Plastics, SQL and the Extensible Future of Hadoop
Plastics, SQL and the Extensible Future of Hadoop
Mr. McGuire: I just want to say one word to you. Just one word.
Benjamin: Yes, sir.
Mr. McGuire: Are you listening?
Benjamin: Yes, I am.
Mr. McGuire: Plastics.
The advice given by Mr. McGuire in 1967’s The Graduate was certainly prophetic — plastics has become one of the largest manufacturing industries in the U.S. (Today, Mr. McGuire would probably say “Data.” But this post isn’t about career choices.)
Plastics initially found itself taking on familiar roles, providing rough equivalents for materials that were more expensive, in low supply, or some other attribute that made plastics a viable alternative — materials like glass, wood and metal were commonly imitated. But plastics were often seen as a poor replacement. Eventually, two things happened: New uses were found that went far beyond existing use cases, and the technology got better at becoming more like the materials they mimicked.
I think history is repeating itself, this time with Hadoop.
First though: Analyzing all that Hadoop data via native MapReduce doesn’t leverage existing SQL skills and technologies, which represent a significant investment. Because Apache Hive, the most widely used technology that brings SQL to Hadoop, is not a complete implementation of SQL, nor designed for interactive queries, we’re seeing a bevy of announcements, both open source and proprietary, that allow SQL-on-Hadoop to meet those use cases. I will avoid enumerating them — more may have appeared since you started reading this.
These SQL-on-Hadoop efforts are like the early days of plastics. Making Hadoop mimic the characteristics of a relational database query language is important and worth investing in. Some will be discarded as poor imitations — especially for customers that are used to enterprise-class warehouse SQL engines like Teradata. Others will get better, and even implement Hadoop-specific innovations, moving SQL forward. Even for the really good technologies, users are still stuck with a thirty-plus-year-old framework and relational model, regardless of how many UDFs and “calls to Hadoop” functions exist – otherwise many BI tools will need to be modified for each of these one-off implementations. Not to mention the operational overhead of new storage layers, resource management, etc.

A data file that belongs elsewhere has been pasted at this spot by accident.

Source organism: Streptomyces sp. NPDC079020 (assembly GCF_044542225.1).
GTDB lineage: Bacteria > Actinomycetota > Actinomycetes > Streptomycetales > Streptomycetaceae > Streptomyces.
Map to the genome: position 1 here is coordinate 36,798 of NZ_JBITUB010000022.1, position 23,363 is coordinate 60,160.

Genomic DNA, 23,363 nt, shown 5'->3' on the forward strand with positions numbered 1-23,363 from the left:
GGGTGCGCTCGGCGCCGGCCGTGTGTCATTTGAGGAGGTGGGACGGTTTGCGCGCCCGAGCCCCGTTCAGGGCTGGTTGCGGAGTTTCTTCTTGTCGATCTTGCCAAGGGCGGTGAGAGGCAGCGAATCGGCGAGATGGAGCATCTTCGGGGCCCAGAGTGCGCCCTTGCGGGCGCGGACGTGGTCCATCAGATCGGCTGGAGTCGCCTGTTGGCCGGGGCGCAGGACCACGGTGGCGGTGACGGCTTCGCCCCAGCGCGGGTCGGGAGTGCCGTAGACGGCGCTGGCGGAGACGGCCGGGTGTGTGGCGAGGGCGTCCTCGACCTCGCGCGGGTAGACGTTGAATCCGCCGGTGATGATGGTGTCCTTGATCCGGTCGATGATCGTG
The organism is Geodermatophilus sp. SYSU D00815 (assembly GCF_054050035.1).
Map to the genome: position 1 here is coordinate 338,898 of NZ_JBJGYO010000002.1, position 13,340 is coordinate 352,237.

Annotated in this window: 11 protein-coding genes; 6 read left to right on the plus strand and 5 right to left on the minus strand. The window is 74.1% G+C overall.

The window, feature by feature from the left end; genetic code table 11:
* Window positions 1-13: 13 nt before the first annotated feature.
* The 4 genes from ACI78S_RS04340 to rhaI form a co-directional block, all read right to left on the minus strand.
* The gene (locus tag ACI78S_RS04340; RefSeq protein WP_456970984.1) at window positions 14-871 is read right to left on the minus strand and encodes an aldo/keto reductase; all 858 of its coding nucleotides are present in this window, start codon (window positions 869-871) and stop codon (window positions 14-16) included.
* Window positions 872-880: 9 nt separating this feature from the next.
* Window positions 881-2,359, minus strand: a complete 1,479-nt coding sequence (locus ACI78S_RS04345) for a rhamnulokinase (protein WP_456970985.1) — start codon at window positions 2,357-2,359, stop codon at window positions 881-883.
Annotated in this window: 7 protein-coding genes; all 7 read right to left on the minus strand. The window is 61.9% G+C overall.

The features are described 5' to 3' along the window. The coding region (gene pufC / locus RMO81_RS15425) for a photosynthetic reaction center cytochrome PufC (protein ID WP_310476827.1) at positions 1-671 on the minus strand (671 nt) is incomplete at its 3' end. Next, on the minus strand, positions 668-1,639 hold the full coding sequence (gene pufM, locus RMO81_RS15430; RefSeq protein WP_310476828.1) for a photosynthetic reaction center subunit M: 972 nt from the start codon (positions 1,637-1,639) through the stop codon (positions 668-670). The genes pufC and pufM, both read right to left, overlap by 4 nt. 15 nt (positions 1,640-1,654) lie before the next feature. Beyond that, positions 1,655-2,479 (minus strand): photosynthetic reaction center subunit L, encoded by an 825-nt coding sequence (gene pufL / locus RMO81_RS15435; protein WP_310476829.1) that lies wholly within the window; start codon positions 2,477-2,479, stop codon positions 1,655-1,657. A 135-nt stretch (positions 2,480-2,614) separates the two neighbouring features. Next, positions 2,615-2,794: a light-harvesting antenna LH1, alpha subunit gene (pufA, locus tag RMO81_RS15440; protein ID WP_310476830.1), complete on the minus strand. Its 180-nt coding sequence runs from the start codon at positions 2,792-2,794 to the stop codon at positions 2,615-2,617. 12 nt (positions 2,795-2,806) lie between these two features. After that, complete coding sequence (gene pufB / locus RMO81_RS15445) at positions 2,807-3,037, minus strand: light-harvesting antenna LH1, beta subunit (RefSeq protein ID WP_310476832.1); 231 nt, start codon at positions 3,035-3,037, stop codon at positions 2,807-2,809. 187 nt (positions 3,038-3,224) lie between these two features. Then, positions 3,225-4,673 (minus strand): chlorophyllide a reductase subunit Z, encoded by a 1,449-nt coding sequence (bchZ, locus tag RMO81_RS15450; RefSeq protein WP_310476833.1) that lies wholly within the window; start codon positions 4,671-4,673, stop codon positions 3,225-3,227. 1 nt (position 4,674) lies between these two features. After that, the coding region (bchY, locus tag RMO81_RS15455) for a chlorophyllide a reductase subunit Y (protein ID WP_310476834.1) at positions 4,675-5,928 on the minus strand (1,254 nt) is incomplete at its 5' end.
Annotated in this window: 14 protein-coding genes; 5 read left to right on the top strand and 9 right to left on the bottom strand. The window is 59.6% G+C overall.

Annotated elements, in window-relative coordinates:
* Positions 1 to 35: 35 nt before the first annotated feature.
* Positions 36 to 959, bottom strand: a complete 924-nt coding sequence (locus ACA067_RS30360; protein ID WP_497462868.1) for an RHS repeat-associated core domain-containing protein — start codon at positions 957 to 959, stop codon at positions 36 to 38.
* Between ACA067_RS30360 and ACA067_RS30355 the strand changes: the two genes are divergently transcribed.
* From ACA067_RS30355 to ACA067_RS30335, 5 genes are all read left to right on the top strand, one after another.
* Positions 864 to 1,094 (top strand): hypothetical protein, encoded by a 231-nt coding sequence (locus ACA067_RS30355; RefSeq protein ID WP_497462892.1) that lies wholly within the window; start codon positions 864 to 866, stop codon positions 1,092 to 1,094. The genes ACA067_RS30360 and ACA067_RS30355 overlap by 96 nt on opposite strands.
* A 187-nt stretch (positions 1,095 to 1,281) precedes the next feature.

To be clear: SQL is incredibly important, and will be for a long time. Making SQL-on-Hadoop is a very high priority across the industry. Including Hortonworks — witness the Stinger Initiative. It just doesn’t demonstrate the firepower of this fully armed and operational battle station. Like plastics, Hadoop is a breakthrough technology platform, and creating innovation is where customers will ultimately get the real value.
Unfortunately, in the rush to meet market demand, many of the SQL-on-Hadoop efforts ignore Hadoop’s emerging architecture. While YARN generalizes the Hadoop resource management framework, Apache Tez generalizes the data processing framework, in order to support an amazing array of future applications. YARN+Tez represents the future of Hadoop, and the future of enterprise data.
I recently met with a customer who had an interesting observation: “I don’t understand why [vendor] would implement SQL outside of YARN and Tez. All the extra resource management, operational cost, all the additional work involved — It is like they don’t really understand where Hadoop is going.” The obvious answer is that nobody builds SQL on YARN and Tez, because YARN and Tez aren’t available today. But that’s a short-term answer. YARN and Tez have wide community support and represent a large investment across the community. The community also continues to invest heavily in advancing Apache Hive. By letting Hive use the Tez speed innovations and freeing it from MapReduce, it’ll get the faster execution analysts need, within the Apache Hadoop framework. If this customer uses a non-Hive solution today, how will that solution compare with Hive on Tez?
Objectively comparing future products to future products is a fool’s errand. Technology moves forward, and the solutions will get better. The issue is really one of technology philosophy and approach. Enterprise customers don’t simply make decisions based on the bits that exist today, and will change tomorrow. They want to make sure they are investing in a future.
Which brings me back to the larger issue.
If yesterday’s “early adopter” Hadoop use case was ETL, and today’s “early majority” is SQL, tomorrow may be streaming, or iterative programming, or machine learning, or something we haven’t thought of yet — but it should all work within the data framework we call Hadoop. That is why at Hortonworks, we’re putting our energy into improving Hadoop, rather than coding around it, or adding proprietary extensions to it. The community investments in HDFS and YARN, and generalizing the fundamental building blocks of Hadoop, will allow us to both create a new data ecosystem that makes Apache Hive a first-class SQL engine and enable a new wave of innovation in integrated data management and analytics. That’s a huge opportunity for the industry, and I’m excited to see what comes next.